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Enrolment innovation: look to the little guys who worked miracles in the trenches

People who work in the unknown corners are frequently creative thinkers, efficient operators, and brilliant strategists
January 28 2022
3 Min Read

It’s time again for another panel of experts to show us their strategies and secrets for increasing enrolment. Naturally, the panel is almost always made up of representatives from top-tier and public universities and colleges. They are sort of the Mayo Clinic or New York Yankees of higher education.

Many outside of enrolment perceive the competition like a battle between Verizon, T-Mobile, or AT&T. The represented institutions are famous and household names, being highly established, extraordinarily funded, limitlessly equipped, and being able to compete on a national and global scale like top auto racing teams like Porsche, Ferrari, and Toyota, able to hire legions of promoters, engineers, and mechanics using cutting-edge technology.

Of course, as many of us who have worked for both world-famous universities in world-famous cities and no-name colleges in tiny towns, operators at smaller institutions are often operating within the financial, equipment, and staff limitations of a neighbourhood garage or shade tree mechanic.

We understand that rather than the competitive environment being a clash of titanic-sized telecom companies, it is more like being a small winery establishing itself among hundreds or even thousands of others in warehouse-sized Total Wine Store or BevMo! stores. After all, isn’t that what those huge college fairs in convention centres feel like?

But here’s the point. If you’re struggling or just trying to find an edge, whether small or mammoth, famous or unknown, and you’re looking for new ideas and strategies to take on the Porsches, Mayo Clinics, and New York Yankees of the education world, seek out the small and unknown players who have found a way to compete and thrive against the big boys. While there is a lot to learn from the big schools and consultants, and the people who lead them are established in their positions for really, really good reasons, remember what Brad Pitt’s character, Billy Beane, said in Moneyball.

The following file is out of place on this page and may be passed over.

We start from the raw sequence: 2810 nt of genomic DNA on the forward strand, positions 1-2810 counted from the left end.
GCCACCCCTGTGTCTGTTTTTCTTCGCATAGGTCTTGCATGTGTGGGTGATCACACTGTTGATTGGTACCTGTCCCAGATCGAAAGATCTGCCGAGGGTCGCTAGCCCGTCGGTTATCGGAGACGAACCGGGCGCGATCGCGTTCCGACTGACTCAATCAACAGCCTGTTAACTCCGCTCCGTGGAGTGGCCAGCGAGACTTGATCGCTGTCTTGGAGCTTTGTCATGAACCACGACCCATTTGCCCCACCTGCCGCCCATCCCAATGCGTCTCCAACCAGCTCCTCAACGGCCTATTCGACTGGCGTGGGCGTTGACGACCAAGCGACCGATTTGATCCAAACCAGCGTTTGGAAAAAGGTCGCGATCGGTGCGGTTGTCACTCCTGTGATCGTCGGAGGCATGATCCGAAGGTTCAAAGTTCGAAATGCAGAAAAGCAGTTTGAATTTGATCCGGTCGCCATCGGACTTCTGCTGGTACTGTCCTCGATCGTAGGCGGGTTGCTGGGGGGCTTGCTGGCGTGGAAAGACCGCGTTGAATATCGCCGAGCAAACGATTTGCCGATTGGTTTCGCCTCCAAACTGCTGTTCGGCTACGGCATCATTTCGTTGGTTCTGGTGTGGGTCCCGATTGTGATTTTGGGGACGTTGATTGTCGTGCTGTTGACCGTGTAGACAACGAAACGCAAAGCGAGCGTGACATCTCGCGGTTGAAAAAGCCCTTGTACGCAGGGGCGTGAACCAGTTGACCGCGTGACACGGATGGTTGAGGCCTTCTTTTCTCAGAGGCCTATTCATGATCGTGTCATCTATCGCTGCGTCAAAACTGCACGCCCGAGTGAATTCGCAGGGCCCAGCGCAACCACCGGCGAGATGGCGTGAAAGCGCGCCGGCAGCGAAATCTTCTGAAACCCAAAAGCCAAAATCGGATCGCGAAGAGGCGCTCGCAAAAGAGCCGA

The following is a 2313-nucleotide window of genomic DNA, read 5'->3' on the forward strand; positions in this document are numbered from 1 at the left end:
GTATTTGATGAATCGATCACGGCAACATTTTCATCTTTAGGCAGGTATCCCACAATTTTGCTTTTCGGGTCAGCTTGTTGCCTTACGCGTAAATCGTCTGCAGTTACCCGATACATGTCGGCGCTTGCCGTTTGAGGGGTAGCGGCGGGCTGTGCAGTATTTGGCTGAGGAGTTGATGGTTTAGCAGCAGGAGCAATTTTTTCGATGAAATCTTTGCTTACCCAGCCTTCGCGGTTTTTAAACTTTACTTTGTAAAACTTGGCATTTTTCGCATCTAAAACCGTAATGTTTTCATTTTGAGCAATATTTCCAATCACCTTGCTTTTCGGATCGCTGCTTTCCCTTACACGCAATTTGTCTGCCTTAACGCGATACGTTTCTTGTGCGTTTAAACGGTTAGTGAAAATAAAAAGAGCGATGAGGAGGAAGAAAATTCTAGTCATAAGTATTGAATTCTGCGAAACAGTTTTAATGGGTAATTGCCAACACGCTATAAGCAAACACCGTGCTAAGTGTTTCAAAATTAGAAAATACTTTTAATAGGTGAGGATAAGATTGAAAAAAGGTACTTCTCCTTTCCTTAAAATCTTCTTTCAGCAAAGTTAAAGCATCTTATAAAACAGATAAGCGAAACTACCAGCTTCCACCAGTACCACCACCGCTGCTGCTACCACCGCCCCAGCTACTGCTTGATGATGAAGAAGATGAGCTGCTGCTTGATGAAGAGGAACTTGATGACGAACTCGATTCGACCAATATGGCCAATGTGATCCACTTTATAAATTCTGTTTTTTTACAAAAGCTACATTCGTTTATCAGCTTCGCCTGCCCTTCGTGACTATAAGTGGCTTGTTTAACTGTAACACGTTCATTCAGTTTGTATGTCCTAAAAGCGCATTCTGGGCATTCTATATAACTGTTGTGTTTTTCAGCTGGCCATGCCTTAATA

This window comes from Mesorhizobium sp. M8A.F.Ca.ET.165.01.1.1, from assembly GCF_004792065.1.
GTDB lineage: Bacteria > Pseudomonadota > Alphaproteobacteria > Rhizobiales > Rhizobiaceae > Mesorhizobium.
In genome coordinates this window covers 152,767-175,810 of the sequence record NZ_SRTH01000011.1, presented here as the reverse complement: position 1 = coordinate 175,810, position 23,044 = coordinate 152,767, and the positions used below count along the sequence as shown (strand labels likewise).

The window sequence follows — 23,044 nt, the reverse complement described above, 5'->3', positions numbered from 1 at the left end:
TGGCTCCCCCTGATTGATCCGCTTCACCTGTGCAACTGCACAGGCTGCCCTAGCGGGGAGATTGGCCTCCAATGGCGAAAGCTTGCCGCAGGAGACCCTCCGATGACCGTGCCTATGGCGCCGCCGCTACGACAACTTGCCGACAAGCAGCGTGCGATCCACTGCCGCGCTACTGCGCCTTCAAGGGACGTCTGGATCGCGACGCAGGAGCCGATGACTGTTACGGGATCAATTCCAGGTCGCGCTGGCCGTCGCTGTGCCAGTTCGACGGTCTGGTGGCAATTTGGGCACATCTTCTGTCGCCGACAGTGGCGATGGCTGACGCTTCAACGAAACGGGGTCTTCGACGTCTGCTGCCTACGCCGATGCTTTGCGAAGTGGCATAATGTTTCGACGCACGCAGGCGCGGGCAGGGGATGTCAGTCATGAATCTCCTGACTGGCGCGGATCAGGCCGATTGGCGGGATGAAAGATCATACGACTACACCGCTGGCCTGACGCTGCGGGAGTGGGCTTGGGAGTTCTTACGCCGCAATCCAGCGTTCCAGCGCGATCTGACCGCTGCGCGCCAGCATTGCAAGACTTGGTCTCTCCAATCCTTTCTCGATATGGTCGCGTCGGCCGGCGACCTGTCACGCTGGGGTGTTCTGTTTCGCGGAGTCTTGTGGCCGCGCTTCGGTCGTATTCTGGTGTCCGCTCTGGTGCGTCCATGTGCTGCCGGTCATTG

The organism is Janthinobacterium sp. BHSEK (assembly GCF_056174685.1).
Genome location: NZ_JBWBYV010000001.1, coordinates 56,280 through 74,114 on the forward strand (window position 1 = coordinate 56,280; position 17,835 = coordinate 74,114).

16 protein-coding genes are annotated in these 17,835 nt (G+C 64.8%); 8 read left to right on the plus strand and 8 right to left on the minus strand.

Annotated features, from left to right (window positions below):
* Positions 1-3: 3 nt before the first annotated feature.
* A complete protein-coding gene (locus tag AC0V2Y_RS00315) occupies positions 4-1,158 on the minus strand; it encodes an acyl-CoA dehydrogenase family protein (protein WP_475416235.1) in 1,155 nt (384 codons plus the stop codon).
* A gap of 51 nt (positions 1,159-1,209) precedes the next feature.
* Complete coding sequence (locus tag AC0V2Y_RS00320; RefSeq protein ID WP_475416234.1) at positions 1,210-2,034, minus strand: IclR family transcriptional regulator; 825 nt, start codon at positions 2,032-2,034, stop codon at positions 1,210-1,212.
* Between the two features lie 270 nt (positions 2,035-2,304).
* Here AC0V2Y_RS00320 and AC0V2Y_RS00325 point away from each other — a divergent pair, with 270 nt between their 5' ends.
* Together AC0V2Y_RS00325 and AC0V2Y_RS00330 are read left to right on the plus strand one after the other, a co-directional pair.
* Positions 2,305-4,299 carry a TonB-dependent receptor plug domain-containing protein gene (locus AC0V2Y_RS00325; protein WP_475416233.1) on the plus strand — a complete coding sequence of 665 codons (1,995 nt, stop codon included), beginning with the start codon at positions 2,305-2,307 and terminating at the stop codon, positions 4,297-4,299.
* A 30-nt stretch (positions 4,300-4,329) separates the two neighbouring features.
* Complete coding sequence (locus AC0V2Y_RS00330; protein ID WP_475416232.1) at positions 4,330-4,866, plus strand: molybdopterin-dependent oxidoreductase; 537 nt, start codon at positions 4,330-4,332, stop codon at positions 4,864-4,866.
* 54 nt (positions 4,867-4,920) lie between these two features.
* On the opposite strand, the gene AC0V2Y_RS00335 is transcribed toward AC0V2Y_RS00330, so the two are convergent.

He said, “If we try to play like the Yankees in here, we will lose to the Yankees out there.” It is quite possible that rather than having limitless resources available like a surgeon at Mayo Clinic, you more closely resemble Hawkeye Pierce in M*A*S*H, making miracles happen with little or next to nothing.

These people who work in the unknown corners are frequently creative thinkers, efficient operators, and brilliant strategists who know how to leverage every resource for the best results. The hard truth is that some people who spent their successful careers at large, famous schools don’t know how to function and succeed at a less-known one without all the resources and support they once had.

As renowned Harvard professor Clayton Christensen wrote in his iconic book, “The Innovator’s Dilemma,” fundamental innovation most often occurs with small organisations fighting their way into a market and not with the big organisations.

“Even if you are one of those famous schools, you have something to learn from the not-so-famous schools”

Our modern world has been formed by people in their garages and dorm rooms, by Jobs and Wozniak and not the white collars of IBM, Bezos at home and not the C-Suite of Barnes and Noble or Borders, Netflix and not Blockbuster. Of course, they are the giants now, but they are always on the lookout for the next generation of creators operating in their shadows. Naturally, it was a relatively unknown and small university in the south of New Hampshire that teamed up with Christensen on an innovative approach to expanding enrolment for an institution locked away in the declining population of New England. Look at them now.

So, whether you’re hiring new leadership for your enrolment teams, seeking consultants to help, or attending and networking at conventions like The PIE Live in March, consider and find the little guys who did big things, those who worked miracles in the trenches. Find them on panels. Put them on panels, right along with the big players doing wonderful things with big data, artificial intelligence, and automation.

Even if you are one of those famous schools, you have something to learn from the not-so-famous schools. When we went from one of the smallest art schools, known little outside its home state at the time, to the planet’s most famous design school, we sent enrolment soaring more than 20%.

After all, as we learned in “Moneyball,” the Boston Red Sox learned how to beat the Yankees and win the World Series from the tiny, under-funded, ill-equipped, and no-name Oakland Athletics.

About the author: Michael Hayes worked his way through college admissions departments from counsellor to director, from tiny colleges in tiny towns that were barely known an hour away, to famous New York City colleges known in every country in the world. At each stop, from staffer to leader, he only experienced all-time enrolment records, even when the college was stagnant or in decline. He used and adapted Salesforce years before TargetX or other major universities did, created formulas to recruit in new territories before the big consultants did, adapted permission/content marketing (Seth Godin) before most did, and once in a while beat the Yankees of the world at their own game with a much smaller team than the Oakland A’s.

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